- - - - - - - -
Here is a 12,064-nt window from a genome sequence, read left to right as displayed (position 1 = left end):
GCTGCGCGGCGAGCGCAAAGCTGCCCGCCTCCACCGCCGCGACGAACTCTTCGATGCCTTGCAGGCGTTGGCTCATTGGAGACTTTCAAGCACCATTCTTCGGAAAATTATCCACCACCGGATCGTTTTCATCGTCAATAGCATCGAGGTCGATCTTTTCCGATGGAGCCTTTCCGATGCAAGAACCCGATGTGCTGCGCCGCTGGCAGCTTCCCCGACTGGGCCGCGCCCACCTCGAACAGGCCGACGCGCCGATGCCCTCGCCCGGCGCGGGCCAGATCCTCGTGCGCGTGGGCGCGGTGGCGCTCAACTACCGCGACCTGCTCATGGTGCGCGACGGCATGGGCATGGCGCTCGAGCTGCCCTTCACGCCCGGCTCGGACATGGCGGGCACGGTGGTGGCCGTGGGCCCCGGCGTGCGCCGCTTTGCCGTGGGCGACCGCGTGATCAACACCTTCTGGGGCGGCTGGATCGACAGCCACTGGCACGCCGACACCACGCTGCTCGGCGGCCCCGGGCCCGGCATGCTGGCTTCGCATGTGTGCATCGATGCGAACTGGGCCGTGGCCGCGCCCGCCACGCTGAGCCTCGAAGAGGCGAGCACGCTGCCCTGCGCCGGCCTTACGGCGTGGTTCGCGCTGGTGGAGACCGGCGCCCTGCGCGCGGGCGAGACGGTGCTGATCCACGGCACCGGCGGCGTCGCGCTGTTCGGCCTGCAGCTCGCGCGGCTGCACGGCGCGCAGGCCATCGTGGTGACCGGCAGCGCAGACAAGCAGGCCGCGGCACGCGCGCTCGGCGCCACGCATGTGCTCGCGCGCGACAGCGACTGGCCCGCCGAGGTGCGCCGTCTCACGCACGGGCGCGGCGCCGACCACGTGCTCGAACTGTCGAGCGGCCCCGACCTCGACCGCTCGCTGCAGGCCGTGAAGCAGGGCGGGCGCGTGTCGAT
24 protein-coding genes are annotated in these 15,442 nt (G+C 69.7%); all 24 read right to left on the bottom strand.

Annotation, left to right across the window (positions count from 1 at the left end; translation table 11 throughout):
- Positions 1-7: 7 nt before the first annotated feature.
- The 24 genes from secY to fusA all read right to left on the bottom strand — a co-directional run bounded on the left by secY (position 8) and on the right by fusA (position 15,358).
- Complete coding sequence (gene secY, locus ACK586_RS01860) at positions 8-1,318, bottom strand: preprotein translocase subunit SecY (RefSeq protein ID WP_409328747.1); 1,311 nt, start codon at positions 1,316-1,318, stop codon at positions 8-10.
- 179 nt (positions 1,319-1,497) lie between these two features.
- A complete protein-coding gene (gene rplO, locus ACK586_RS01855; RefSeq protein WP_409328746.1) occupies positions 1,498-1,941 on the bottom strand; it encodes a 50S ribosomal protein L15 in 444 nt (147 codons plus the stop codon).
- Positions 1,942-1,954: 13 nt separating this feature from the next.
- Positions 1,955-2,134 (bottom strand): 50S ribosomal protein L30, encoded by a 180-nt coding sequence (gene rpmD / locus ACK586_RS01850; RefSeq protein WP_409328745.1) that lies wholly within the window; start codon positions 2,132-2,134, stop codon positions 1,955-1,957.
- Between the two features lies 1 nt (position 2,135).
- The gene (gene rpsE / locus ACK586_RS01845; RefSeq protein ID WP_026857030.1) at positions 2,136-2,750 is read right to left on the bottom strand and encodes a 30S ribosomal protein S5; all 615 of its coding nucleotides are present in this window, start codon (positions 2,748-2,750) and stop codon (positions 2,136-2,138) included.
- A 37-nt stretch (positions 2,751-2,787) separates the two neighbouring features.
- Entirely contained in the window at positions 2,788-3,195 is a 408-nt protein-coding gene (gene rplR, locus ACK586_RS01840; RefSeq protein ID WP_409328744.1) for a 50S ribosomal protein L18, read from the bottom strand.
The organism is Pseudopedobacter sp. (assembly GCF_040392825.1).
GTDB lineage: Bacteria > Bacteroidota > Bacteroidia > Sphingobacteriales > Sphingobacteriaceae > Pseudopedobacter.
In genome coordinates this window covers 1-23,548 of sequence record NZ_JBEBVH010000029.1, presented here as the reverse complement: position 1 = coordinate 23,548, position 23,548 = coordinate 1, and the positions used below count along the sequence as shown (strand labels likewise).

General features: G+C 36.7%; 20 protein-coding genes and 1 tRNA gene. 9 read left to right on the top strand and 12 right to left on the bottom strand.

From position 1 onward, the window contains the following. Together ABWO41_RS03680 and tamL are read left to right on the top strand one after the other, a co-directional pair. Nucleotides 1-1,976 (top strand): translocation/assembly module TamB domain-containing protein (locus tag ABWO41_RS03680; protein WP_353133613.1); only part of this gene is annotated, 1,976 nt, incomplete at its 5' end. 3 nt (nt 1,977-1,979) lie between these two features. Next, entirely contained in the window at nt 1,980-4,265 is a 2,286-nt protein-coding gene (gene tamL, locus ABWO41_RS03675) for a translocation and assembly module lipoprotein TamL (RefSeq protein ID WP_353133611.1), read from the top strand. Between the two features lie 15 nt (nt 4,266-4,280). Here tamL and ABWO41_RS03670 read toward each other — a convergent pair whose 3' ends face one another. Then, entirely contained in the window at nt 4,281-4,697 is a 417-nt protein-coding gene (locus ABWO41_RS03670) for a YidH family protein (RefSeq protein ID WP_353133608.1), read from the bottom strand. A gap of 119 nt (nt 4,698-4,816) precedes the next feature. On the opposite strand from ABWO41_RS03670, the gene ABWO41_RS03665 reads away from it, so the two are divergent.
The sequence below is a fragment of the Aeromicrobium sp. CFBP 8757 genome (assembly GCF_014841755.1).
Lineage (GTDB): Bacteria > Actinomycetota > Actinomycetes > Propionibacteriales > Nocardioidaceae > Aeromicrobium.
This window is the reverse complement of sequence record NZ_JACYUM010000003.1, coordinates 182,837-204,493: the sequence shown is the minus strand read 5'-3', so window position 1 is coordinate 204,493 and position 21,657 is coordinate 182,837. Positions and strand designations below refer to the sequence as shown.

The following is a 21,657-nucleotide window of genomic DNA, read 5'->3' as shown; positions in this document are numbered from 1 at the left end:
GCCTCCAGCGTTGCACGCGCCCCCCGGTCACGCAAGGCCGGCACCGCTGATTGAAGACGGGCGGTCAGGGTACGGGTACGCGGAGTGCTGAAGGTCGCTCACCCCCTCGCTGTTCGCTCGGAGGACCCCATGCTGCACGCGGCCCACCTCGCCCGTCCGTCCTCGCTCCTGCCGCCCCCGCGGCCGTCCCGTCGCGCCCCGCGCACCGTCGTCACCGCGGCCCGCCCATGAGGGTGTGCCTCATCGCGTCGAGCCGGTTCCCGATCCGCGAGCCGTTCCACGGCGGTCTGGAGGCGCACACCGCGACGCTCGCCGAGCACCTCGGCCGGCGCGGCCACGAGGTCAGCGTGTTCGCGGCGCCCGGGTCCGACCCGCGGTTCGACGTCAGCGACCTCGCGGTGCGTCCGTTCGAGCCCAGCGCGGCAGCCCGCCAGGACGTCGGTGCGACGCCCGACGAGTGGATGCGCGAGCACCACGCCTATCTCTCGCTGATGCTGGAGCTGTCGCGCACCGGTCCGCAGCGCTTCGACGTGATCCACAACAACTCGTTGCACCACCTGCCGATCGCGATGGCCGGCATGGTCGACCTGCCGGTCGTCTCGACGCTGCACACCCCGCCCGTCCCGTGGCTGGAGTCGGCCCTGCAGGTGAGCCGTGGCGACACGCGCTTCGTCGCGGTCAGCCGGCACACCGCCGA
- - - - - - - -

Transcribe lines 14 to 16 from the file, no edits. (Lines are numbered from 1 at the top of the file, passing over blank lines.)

- A 37-nt stretch (positions 2,751-2,787) separates the two neighbouring features.
- Entirely contained in the window at positions 2,788-3,195 is a 408-nt protein-coding gene (gene rplR, locus ACK586_RS01840; RefSeq protein ID WP_409328744.1) for a 50S ribosomal protein L18, read from the bottom strand.
The organism is Pseudopedobacter sp. (assembly GCF_040392825.1).